The town of Alburgh, like many other towns in Vermont, passed through the most interesting period of its history during the first half century of its existence. To Vermont the town as one of the sub-divisions of the commonwealth first became known when, in 1781, a charter was granted, including its lands, to General Ira Allen and his sixty-four associate proprietors. But long before the Vermont charter was made, and as early even as the beginning of the first French and English wars, in the year 1744, on the 1st of November, the king of France granted the lands now comprising Alburgh, and then known as a seigniory, to Francis Focault, a subject of France. After the conquest of Canada ad the final overthrow of the French dominion in America this grant was confirmed by the king of Great Britian; and confirmed, it is confindentaly believed, for the reason that Focault transferred his title to General Haldimand, the instigator of the friendly negotiations with Vermont during the latter years of the Revolution. From General Haldimand the title passed to Henry Caldwell, and from him to John Caldwell, all British subjects. During the ownership in the Caldwells the region of the town became known as Caldwell's Manor, and in the some control the manor was settled, occupied, and improved.
As has been stated, the grant of the seigniory comprising what afterwards became Alburgh by the French sovereign was confirmed to its subsequent British owner. However, the American colonies and the mother county at length found themselves involved in a long and terrible war, with the final result of the defeat of the latter and the success of the former, followed by the peace treaty of 1783, and the establishment of the boundary lines between the United States and the British provinces in America. And one of the articles of the treaty of 1783 provided that Congress "earnestly recommended to the legislatures of the several states to provide for the restitution of all estates, rights, and properties which have been confiscated, belonging to real British subjects, and also of the estates, rights and properties of persons resident in the districts in the possession of his majesty's arms, and who have not borne arms against the United States." This Congress did in due time recommend; but even before that recommendation was made, and while there was yet existing the possibility of British success in the then waging war, before the treaty was made, Governor Chittenden made the grant to General Allen and his associates.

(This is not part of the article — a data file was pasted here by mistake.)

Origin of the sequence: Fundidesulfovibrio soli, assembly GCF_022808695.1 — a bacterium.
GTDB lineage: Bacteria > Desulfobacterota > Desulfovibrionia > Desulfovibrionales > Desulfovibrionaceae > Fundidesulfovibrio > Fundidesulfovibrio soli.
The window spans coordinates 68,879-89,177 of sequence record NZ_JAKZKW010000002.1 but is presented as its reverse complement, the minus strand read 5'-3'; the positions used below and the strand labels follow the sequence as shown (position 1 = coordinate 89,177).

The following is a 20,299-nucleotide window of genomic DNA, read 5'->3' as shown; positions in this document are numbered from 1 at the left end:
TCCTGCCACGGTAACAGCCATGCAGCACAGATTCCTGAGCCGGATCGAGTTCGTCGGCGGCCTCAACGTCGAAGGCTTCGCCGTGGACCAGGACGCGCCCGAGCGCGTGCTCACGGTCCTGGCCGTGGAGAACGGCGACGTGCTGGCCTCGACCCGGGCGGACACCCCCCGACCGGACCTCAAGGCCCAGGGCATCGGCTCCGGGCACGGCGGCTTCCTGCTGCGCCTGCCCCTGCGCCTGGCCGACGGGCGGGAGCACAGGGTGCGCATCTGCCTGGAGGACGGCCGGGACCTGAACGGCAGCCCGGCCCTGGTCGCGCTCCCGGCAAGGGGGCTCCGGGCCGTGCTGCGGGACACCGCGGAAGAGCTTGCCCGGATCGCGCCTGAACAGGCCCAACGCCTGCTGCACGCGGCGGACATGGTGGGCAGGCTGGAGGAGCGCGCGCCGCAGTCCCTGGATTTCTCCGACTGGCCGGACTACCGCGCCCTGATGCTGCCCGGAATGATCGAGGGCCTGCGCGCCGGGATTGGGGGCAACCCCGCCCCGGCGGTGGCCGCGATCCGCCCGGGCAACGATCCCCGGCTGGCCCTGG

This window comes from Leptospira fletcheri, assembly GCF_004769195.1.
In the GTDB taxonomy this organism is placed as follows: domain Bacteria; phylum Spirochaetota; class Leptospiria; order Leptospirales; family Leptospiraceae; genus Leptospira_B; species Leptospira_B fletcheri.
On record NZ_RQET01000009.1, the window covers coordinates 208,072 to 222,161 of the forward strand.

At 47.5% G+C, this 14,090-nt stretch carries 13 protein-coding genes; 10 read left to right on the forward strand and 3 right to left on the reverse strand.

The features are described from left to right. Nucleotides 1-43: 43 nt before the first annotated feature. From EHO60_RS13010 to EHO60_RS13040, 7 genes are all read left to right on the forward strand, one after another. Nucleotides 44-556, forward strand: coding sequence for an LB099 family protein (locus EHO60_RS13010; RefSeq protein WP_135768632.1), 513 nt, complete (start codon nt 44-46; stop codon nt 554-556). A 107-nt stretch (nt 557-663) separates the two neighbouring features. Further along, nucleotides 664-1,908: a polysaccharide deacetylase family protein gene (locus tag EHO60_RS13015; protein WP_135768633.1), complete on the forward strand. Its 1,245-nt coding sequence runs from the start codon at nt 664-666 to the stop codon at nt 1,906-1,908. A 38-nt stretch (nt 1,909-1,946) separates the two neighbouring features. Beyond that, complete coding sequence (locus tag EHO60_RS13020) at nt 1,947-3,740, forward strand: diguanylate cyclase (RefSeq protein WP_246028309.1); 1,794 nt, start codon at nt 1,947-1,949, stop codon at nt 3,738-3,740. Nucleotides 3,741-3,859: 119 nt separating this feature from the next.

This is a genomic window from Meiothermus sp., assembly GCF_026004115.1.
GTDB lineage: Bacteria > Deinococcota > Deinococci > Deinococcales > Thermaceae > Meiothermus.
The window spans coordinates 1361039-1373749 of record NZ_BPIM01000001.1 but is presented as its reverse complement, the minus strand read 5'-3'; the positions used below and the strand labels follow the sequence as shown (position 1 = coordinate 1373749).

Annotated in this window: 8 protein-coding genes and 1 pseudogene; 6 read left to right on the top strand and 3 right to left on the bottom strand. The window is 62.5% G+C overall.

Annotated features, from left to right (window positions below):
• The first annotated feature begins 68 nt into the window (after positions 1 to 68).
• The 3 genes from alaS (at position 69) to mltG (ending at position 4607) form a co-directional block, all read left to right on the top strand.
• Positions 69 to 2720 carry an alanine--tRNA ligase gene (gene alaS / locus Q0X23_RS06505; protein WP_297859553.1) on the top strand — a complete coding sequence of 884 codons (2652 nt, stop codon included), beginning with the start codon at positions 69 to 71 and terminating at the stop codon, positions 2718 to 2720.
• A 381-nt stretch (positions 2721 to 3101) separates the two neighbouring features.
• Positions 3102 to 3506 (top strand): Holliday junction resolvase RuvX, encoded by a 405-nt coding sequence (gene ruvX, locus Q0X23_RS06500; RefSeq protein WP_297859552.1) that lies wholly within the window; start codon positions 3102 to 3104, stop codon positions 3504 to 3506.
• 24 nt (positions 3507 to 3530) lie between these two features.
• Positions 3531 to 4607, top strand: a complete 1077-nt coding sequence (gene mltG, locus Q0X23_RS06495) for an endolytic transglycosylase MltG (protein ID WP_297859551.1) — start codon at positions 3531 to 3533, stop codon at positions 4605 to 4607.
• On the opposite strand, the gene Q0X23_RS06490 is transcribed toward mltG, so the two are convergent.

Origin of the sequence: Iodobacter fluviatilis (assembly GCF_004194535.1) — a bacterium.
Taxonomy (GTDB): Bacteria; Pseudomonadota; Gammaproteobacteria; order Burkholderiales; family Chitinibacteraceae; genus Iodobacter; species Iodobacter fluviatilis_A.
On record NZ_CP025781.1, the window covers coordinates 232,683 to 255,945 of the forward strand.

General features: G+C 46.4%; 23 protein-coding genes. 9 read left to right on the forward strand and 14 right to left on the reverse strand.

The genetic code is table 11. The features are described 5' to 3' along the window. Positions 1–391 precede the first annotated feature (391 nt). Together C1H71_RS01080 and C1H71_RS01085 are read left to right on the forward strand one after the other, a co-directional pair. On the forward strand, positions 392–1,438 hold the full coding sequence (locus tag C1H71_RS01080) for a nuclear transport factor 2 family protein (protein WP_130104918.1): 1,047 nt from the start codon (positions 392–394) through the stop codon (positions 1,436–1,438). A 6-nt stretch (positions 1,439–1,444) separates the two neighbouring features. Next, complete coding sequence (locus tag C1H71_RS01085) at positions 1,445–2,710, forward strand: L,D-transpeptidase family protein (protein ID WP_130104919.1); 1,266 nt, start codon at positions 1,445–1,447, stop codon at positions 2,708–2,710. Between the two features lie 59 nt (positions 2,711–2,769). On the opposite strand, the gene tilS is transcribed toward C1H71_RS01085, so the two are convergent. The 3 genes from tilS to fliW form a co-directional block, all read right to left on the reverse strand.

But Great Britain insisted that the above quoted article of the treaty had been violated by the United States, in that the manor had been permitted to be granted by state authority and that settlements and transfers of its lands were being prosecuted, and acts of jurisdictional authority were being attempted; upon which the British commander in Canada sent and maintained an armed force in the town and its immediate vicinity. But the action of Governor Chittenden in exercising authority over the district of Alburgh was based on strong and tenable grounds. By an act, to which Lord Dorchester himself was a party in 1766, the town was severed from Canada and remained a part of New York, in law, until the controversy between Vermont and New York had been settled; it was assigned to Vermont by the resolution of Congress of August 10, 1781, to which New York consented in 1790; by the treaty of 1783 Great Britain confirmed it to Vermont, and Congress further confirmed it by the act of 1791, which admitted the state into the Union. Thus in 1792 Governor Chittenden had a perfect right to assert the jurisdiction of Vermont, and also to assert that the establishment of civil government there had no bearing whatever upon the legal rights of citizens of the town claiming or possessing land there, or of Caldwell or other British subjects. The former had ample remedy in the state courts, and the latter under the treaty of 1783 and the Federal constitution in the courts of the United States.